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How to Read a Star Chart

Many moons ago, I was under the clear, dark skies of Oklahoma with my young stepson and my Orion XT4.5 telescope. I was showing him the stars and trying to explain that the best way to find something exciting is to know where to look. “You won’t discover Disneyland just by leaving the house and heading in the right direction,” I said.

While you can certainly go explore and discover things along the way (in fact, I encourage it) you’ll discover a lot more if you have an idea of what you should be looking for.

We live in an age where it’s all too easy to go outside with your smartphone or a GoTo telescope, point it at the sky, and have it show you where to look. A GoTo telescope can even suggest something exciting and aim itself at that object.

But a GoTo telescope needs to be set up, and not just once. You have to set it up every time you take it outside and align it with bright guide stars so it can get a sense of direction. While you don’t have to know your way around the night sky to set a telescope up, it certainly helps.

If you’re just starting out, it’s important to learn how to read a star chart and use a planisphere to identify the stars and constellations. Once you’ve learned the basics, you’ll have a better idea of where to look when you see something exciting in a book or magazine.

This is, essentially, why star charts exist. It might sound obvious, but knowing how to read a star chart will help you learn the night sky and find something exciting. And if you’re unfamiliar with the night sky, the best place to start is with a planisphere.

What is a Planisphere?


A planisphere is a simple device that’s somewhat complicated to explain. It’s basically made up of two layers. The bottom layer is a circular map of all the stars and constellations visible from your location. The edge of the map is labeled with the months and dates throughout the year, from January 1st to December 31st.

The top layer acts as a mask that only allows the stars that are currently visible to be seen. Around the edge of this layer are the times throughout the day. In order to see your current view of the night sky, you turn the bottom layer (with the dates) so that today’s date matches up with the current time on the top layer.

In this way, you can literally dial up a date and time and get an idea of how the sky looks at that moment. Once you’ve set the planisphere correctly, you can turn it to see the view looking north, east, south or west. Go outside with a red flashlight (a white flashlight will ruin your night vision, but that’s a subject for another time), make sure you’re looking in the right direction and look up at the stars.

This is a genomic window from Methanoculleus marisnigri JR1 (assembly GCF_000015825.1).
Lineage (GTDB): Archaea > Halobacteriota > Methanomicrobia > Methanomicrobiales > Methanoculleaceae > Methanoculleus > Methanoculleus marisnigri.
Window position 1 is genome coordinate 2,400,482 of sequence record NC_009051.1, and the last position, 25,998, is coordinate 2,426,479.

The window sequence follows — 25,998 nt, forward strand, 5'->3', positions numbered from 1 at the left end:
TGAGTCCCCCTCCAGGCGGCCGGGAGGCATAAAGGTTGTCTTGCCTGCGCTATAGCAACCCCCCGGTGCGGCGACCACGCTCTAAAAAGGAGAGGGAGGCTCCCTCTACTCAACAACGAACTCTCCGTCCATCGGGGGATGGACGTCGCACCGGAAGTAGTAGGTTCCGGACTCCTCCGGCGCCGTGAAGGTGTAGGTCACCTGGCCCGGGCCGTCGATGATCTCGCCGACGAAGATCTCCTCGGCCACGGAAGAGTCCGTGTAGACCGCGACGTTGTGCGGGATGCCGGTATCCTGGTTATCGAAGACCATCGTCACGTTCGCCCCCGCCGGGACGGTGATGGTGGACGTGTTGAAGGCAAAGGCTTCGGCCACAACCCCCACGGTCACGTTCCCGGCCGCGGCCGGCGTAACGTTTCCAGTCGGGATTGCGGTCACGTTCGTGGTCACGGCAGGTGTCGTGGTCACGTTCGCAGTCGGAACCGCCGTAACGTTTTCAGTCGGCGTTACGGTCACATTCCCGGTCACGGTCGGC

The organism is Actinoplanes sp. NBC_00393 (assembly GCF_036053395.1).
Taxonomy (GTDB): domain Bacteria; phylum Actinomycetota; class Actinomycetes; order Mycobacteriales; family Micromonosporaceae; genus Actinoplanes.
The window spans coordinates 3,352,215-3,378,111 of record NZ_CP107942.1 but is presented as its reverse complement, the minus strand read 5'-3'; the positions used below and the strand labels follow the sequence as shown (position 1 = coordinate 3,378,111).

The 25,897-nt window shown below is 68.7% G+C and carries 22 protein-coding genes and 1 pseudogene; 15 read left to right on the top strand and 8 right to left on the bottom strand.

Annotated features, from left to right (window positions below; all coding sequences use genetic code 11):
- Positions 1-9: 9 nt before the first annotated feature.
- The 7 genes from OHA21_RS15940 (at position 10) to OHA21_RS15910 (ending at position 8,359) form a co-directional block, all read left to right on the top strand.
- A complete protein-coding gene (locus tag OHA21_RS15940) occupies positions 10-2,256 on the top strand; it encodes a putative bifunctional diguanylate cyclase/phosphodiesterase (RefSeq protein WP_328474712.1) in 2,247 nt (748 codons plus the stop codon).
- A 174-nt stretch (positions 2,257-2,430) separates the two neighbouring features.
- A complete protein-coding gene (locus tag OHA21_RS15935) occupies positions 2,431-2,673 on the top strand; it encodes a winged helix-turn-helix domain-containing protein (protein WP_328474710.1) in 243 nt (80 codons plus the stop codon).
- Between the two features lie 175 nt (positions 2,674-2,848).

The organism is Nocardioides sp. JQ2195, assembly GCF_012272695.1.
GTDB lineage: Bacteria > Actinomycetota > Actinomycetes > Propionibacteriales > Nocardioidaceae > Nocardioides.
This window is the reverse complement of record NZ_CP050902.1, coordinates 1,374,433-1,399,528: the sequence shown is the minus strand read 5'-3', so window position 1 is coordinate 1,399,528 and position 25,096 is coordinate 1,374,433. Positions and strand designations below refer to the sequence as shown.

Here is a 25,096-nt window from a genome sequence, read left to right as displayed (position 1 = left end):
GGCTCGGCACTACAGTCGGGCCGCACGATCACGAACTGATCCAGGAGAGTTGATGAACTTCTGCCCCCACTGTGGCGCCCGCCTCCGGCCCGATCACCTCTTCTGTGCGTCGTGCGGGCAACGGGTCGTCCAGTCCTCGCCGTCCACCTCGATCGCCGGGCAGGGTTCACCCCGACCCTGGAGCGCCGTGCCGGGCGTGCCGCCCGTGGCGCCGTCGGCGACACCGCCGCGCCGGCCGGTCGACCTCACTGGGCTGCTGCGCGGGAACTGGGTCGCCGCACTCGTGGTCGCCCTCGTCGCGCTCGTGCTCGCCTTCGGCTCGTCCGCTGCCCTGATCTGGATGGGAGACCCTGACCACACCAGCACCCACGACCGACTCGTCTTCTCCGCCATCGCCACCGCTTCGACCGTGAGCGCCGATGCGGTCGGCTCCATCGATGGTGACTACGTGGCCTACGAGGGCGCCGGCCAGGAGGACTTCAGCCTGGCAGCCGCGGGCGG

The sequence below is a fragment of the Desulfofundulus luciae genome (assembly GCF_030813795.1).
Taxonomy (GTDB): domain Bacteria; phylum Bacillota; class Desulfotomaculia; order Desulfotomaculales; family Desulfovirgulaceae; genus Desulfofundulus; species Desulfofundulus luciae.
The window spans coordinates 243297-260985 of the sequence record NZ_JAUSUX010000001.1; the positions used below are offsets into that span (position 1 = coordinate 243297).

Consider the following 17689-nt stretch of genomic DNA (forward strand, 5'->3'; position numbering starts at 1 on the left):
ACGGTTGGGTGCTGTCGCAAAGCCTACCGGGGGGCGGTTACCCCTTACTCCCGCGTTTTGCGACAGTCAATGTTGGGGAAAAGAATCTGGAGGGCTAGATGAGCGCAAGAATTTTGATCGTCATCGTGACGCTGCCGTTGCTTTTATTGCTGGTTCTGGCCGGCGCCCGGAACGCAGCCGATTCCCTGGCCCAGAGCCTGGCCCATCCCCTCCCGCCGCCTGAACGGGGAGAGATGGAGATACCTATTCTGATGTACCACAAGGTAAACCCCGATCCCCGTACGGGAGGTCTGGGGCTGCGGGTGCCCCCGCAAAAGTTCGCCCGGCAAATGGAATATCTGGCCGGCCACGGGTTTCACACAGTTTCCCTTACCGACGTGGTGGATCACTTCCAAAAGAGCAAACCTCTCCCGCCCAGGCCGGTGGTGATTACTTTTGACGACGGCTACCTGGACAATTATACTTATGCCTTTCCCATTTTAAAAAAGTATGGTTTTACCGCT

You could go outside with your smartphone and point it at the sky. There’s Leo. There’s Cancer. There’s Ursa Major. You can check them off in rapid succession. But where’s the fun in that? It may get you started, but if that’s as far as you go then you’re wading in shallow waters. There’s a whole ocean out there, just waiting to be explored.

There’s nothing wrong with using a GoTo telescope. In fact, a computerized telescope is great if you don’t have much time. Once it’s set up, it will faithfully point you toward something exciting, but, again, you should learn how to properly read a star chart for two important reasons:

1.     A star chart will give you a better idea of where to find something exciting.

2.     Nothing beats tracking down something exciting and discovering it for yourself.

We find objects in the night sky by a process called star hopping. And we’ll get to that in a moment.

What Coordinates Are Used on a Star Chart?

Star charts, as we know them today, have been around for about four hundred years. At first, they simply plotted the stars with a graphical depiction of the constellation overlaid upon them. As telescopes gained in popularity, astronomers started to discover thousands of much fainter objects that couldn’t be seen with the naked eye.

Known as deep sky objects or DSO’s, astronomers needed a way to accurately record their positions and then plot them on a star chart, so that other observers could find them and enjoy them, too. Simply saying “You can find the Crab Nebula in Taurus by looking just to the upper right of Zeta Tauri” just doesn’t work.

The most obvious solution was to develop a coordinate system for the night sky and the easiest way to do that was to base it on a system already in use. As you’re no doubt aware, we use a coordinate system called latitude and longitude to accurately specify the location of towns, cities and other exciting things (like Disneyland) on a map of the Earth.